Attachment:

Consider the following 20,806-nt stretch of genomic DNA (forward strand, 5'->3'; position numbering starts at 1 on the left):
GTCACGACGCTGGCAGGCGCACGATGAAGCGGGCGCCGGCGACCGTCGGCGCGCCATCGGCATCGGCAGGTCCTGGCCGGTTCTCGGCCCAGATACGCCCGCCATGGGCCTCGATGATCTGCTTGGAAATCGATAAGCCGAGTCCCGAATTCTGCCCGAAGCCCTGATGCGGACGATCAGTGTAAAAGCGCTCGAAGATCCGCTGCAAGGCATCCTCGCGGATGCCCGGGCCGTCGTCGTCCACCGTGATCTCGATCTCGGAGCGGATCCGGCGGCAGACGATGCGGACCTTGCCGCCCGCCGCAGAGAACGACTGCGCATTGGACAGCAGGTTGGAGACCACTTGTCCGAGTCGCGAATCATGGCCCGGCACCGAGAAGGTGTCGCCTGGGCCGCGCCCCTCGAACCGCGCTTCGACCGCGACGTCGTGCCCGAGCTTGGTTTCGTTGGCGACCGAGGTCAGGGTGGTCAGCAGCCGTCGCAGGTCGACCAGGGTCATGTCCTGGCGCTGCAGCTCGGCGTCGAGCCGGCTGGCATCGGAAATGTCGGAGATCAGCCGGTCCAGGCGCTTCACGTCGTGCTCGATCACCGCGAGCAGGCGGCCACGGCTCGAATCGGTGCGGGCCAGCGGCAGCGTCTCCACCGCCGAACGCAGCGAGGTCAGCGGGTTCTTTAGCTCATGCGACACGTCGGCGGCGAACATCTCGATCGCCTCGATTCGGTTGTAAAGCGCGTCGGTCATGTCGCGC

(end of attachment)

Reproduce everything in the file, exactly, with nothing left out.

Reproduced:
Consider the following 20,806-nt stretch of genomic DNA (forward strand, 5'->3'; position numbering starts at 1 on the left):
GTCACGACGCTGGCAGGCGCACGATGAAGCGGGCGCCGGCGACCGTCGGCGCGCCATCGGCATCGGCAGGTCCTGGCCGGTTCTCGGCCCAGATACGCCCGCCATGGGCCTCGATGATCTGCTTGGAAATCGATAAGCCGAGTCCCGAATTCTGCCCGAAGCCCTGATGCGGACGATCAGTGTAAAAGCGCTCGAAGATCCGCTGCAAGGCATCCTCGCGGATGCCCGGGCCGTCGTCGTCCACCGTGATCTCGATCTCGGAGCGGATCCGGCGGCAGACGATGCGGACCTTGCCGCCCGCCGCAGAGAACGACTGCGCATTGGACAGCAGGTTGGAGACCACTTGTCCGAGTCGCGAATCATGGCCCGGCACCGAGAAGGTGTCGCCTGGGCCGCGCCCCTCGAACCGCGCTTCGACCGCGACGTCGTGCCCGAGCTTGGTTTCGTTGGCGACCGAGGTCAGGGTGGTCAGCAGCCGTCGCAGGTCGACCAGGGTCATGTCCTGGCGCTGCAGCTCGGCGTCGAGCCGGCTGGCATCGGAAATGTCGGAGATCAGCCGGTCCAGGCGCTTCACGTCGTGCTCGATCACCGCGAGCAGGCGGCCACGGCTCGAATCGGTGCGGGCCAGCGGCAGCGTCTCCACCGCCGAACGCAGCGAGGTCAGCGGGTTCTTTAGCTCATGCGACACGTCGGCGGCGAACATCTCGATCGCCTCGATTCGGTTGTAAAGCGCGTCGGTCATGTCGCGC